Astell & Kern's first portable headphone amplifier promises "natural" analogue sound

Astell & Kern PA10 portable headphone amplifier
(Image credit: Astell&Kern)

Astell & Kern is best known for its high-end portable music players, but now it's announced its first portable headphone amplifier. The PA10 uses the South Korean firm's Teraton Alpha tech as well as Class A amplification to drive your headphones.

A&K's PMPs have generally scored very well in our reviews (like the recent Award-winning A&norma SR25 MkII), so we're excited to see what its first portable headphone amp can do. The company makes some bold claims – it says the PA10 "generates natural, spacious and distortion-free analogue sound" and that it delivers a "warm, detailed and refined sound".

It also says that it has used its expertise in amplifier circuit design to reduce the PA10's power consumption while increasing its output and eliminating distortions and defects.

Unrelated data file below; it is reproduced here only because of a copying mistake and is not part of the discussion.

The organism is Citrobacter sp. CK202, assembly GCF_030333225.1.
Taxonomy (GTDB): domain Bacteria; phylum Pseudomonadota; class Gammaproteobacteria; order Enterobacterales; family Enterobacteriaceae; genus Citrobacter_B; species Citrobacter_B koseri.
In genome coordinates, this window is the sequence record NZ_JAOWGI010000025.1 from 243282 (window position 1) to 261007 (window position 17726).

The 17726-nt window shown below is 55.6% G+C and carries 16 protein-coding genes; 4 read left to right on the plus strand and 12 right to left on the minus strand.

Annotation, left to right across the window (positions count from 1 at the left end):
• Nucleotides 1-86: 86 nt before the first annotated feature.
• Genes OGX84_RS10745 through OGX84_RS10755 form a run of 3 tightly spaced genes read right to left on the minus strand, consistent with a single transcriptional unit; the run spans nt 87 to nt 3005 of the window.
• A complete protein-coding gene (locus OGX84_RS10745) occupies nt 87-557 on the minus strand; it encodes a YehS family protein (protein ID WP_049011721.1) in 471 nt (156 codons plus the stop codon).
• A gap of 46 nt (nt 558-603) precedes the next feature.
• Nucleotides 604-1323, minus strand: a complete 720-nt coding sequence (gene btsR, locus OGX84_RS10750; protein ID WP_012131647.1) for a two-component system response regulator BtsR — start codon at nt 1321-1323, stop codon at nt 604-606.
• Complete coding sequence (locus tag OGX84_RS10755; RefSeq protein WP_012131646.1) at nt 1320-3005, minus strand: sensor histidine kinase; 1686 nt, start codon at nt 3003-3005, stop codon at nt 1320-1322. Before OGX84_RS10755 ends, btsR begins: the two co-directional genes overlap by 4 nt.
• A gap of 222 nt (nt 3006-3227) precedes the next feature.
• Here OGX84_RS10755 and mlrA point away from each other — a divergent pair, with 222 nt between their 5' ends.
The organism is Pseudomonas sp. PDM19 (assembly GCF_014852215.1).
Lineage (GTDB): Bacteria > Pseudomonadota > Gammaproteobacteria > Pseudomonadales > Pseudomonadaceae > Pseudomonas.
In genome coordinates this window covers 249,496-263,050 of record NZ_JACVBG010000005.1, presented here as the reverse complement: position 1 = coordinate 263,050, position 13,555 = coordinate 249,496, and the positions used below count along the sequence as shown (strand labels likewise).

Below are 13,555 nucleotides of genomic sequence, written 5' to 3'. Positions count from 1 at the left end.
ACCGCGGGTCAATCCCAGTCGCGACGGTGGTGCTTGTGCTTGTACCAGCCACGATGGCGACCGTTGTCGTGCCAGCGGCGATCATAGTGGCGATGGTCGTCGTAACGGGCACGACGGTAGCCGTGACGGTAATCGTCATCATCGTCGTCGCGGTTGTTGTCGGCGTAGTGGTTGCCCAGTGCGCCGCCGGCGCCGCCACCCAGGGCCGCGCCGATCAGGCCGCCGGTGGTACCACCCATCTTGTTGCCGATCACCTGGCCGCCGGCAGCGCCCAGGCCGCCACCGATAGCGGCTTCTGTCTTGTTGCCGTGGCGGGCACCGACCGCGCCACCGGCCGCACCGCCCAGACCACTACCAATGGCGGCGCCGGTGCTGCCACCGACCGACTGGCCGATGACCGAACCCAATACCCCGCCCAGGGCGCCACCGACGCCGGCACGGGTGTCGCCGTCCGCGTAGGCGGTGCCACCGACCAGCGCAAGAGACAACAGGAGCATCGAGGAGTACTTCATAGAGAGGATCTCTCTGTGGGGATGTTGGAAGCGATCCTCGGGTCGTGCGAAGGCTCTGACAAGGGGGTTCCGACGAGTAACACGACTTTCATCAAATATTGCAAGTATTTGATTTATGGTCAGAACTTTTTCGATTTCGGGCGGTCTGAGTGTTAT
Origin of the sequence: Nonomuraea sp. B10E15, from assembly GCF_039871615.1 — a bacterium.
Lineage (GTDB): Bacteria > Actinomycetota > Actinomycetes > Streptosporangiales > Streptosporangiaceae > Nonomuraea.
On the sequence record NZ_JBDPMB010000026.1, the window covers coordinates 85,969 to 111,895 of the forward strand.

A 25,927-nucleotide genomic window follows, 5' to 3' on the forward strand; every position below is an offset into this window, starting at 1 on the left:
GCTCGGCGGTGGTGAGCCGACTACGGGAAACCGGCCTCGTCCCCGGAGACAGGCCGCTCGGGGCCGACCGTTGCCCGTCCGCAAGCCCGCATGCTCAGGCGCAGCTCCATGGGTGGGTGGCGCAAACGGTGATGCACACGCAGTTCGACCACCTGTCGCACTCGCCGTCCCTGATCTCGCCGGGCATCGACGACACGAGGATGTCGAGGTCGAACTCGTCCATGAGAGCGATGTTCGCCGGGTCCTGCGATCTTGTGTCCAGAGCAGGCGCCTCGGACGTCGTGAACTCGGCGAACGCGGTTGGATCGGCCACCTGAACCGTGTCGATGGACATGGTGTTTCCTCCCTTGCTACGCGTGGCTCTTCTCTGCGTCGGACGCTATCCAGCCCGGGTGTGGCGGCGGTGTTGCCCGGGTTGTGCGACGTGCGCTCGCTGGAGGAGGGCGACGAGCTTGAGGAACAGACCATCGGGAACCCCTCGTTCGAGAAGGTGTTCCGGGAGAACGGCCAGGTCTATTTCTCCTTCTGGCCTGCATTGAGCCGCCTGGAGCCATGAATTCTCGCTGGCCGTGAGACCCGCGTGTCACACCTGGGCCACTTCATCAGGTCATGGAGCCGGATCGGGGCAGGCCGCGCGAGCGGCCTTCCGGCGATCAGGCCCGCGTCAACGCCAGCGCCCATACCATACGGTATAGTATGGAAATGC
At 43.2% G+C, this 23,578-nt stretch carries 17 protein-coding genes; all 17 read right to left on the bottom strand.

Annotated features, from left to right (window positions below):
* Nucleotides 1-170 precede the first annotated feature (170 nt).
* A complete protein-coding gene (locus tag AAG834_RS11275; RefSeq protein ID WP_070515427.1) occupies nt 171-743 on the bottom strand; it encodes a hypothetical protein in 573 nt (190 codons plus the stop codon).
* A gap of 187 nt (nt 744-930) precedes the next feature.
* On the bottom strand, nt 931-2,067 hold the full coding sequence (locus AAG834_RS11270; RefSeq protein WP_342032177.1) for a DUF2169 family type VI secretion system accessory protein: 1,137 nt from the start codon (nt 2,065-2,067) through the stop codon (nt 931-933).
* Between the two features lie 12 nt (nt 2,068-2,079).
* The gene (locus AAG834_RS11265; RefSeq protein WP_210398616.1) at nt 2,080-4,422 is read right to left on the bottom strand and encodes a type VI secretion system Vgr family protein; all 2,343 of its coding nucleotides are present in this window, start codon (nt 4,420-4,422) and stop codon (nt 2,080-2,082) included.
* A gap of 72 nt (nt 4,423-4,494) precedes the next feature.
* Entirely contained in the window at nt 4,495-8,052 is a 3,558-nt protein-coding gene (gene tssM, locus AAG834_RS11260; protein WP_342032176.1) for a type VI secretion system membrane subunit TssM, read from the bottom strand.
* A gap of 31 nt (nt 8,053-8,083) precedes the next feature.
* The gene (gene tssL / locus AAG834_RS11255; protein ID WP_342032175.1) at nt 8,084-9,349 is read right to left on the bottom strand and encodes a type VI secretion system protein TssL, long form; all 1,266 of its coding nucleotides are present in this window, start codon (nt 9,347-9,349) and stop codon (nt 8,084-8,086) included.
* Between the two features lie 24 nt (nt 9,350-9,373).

Teraton Alpha has been years in the making. It uses power noise removal, efficient power management and unwavering amplification to produce a sound quality that's as close as possible to the original recording.

Astell & Kern PA10 portable headphone amplifier

(Image credit: Astell & Kern)

The PA10 also controls the current to suit different pairs of headphones and in-ear monitors. Astell & Kern claims this makes for a more intensive, spatial sound.

It supports 4.4mm True Balanced input/output, and its crossfeed function uses exclusively hardware circuit design, not digital software. This is supposed to offer a more seamless crossfeed effect without degrading the audio.

Visually, the PA10 shares a lot in common with Astell & Kern's PMPs – muscular, is how we would describe its design language, with its octagonal pillar-shaped body made from aluminium.

Interested? The PA10 is available now for £549 / $550 / AU$899.

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Joe has been writing about tech for 17 years, first on staff at T3 magazine, then in a freelance capacity for Stuff, The Sunday Times Travel Magazine, Men's Health, GQ, The Mirror, Trusted Reviews, TechRadar and many more (including What Hi-Fi?). His specialities include all things mobile, headphones and speakers that he can't justifying spending money on.